It's been a long weekend, and by that I mean I don't feel like I had a weekend. Weekend writing work, kids, ball games, errands, housework. So, when I had the chance to steal away for an hour or so to read a book at the downtown Decatur Starbucks, I jumped at the chance.
As I was walking toward the coffee shop, I heard a street musician - a lone trumpet player - warbling his way through a standard - something by Chet Baker, I believe. He spotted a family with a small boy walking past and immediately switched to "Three Blind Mice". As I approached, wearing my Jackie Robinson Dodgers jersey, he transitioned into "Take Me Out to the Ball Game". I tossed him a dollar and said, "You've been reading my mail." He thanked me and drifted back into the standard he was playing when I pulled in.
I bought my coffee, kicked off my shoes, and folded into a soft chair nestled in the corner of Starbucks. They were playing Louis Armstrong and Jack Teagarden through the store speakers. They were swapping solos on "Gone Fishin'". I opened my book and began reading. It was perfection. Almost.
For some reason, tonight, Satchmo wasn't enough. I knew Louis' story. I could recite it to you chapter and verse. But just outside the coffee shop, there was a man whose story was unfolding in real time. Tonight, that music mattered more.
I took my coffee outside and sat on a park bench in front of City Hall adjacent to Starbucks. For the next half hour, this sidewalk Marsalis serenaded the city with a tapestry of riffs and grooves. Sinatra, Stevie Wonder, Dave Brubeck, Armstrong, "Eleanor Rigby", Coltrane, Diz, "Amazing Grace". For the kids passing by, there was the theme from "Sesame Street", "Won't You Be My Neighbor", and "Pop Goes the Weasel".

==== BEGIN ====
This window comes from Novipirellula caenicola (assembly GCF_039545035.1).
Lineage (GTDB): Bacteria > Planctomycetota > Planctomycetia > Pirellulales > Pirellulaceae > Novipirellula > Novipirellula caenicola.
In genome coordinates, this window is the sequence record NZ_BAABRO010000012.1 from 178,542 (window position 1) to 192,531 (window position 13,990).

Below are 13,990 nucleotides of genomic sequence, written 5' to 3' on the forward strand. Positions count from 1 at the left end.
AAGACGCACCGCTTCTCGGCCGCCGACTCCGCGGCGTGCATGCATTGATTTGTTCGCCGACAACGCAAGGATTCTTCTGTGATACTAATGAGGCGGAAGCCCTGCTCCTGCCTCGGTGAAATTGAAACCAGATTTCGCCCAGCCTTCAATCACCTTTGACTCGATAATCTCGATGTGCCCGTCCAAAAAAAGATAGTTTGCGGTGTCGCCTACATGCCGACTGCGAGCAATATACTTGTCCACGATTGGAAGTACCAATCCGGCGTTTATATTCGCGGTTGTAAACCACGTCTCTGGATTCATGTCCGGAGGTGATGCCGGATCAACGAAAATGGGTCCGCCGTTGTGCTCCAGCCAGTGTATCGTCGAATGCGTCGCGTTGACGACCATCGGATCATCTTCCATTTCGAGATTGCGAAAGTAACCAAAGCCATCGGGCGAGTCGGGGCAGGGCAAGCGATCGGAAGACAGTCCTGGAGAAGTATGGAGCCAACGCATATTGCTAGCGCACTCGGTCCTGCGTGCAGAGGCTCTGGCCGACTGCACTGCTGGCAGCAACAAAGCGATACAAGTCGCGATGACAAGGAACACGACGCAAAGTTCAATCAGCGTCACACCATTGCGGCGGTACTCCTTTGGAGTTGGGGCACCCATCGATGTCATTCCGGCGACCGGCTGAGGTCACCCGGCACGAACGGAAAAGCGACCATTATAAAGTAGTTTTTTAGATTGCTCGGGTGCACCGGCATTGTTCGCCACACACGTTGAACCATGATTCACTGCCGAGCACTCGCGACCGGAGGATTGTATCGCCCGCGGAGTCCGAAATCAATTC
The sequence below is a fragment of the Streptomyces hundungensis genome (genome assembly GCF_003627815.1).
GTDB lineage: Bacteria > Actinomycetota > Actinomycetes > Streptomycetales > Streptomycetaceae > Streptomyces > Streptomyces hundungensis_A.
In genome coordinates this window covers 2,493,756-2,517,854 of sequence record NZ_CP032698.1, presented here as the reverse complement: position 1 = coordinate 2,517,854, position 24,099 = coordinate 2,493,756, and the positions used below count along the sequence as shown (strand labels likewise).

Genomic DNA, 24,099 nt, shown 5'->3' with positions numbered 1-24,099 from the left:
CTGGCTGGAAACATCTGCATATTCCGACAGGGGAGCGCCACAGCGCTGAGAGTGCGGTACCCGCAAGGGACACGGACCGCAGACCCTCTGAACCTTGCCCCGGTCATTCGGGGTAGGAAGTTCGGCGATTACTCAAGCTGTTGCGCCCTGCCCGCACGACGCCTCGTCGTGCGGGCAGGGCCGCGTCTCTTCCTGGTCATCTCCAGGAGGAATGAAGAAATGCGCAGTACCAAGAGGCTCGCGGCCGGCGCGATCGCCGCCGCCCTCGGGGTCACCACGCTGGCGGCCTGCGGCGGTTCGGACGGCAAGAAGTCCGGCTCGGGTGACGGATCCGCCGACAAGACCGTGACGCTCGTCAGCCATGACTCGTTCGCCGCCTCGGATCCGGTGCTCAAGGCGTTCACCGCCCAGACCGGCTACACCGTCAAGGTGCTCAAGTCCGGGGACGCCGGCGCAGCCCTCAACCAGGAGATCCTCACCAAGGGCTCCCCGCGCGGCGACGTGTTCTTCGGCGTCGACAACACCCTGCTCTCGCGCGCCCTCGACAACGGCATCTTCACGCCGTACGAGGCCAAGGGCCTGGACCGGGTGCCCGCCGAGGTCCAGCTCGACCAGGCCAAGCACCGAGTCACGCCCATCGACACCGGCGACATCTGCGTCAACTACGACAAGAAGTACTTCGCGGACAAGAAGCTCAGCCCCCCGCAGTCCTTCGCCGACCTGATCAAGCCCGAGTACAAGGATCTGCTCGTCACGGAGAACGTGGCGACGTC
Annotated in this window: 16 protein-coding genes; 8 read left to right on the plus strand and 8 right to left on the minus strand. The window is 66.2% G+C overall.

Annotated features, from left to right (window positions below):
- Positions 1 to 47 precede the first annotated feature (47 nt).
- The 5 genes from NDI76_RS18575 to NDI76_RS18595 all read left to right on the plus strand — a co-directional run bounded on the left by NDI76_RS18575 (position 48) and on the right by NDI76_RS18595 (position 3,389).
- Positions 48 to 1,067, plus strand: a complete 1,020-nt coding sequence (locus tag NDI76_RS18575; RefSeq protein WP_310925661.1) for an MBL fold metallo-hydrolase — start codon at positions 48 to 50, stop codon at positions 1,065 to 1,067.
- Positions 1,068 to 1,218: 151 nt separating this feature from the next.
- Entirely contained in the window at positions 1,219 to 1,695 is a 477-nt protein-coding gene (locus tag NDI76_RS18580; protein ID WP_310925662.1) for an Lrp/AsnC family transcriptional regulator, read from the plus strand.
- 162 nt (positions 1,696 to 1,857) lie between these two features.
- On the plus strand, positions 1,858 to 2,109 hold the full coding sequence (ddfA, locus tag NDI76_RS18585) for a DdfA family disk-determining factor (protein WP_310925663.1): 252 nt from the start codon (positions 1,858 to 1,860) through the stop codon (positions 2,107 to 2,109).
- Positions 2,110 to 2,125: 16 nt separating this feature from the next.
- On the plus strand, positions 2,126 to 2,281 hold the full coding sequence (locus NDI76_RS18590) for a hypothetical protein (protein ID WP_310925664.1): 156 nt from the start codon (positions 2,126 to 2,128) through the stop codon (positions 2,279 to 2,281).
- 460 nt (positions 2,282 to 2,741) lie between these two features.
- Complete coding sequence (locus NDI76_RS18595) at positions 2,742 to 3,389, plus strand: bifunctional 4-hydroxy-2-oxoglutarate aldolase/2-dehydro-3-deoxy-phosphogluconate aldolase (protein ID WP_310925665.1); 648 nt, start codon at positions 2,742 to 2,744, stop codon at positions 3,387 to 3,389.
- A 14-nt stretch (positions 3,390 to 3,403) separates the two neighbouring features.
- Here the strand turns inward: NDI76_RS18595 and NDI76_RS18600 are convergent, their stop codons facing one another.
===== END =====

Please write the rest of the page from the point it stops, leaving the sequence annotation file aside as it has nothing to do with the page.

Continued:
The segues were seamless: verse and chorus, or sometimes just chorus. It was the ultimate improvisation. But, rather than playing off of the spontaneity of bandmates, he'd turned the entire town square into his communal combo.
Ironically, I was reading a book on mindfulness and meditation, a Shambhala publication about being present, "In the moment". I put the book away. The lesson was going down on the street, offered up by this sidewalk bodhisattva.
As I left, I gave him another tip: a five spot. Seemed only fair. What he gave me this evening was priceless.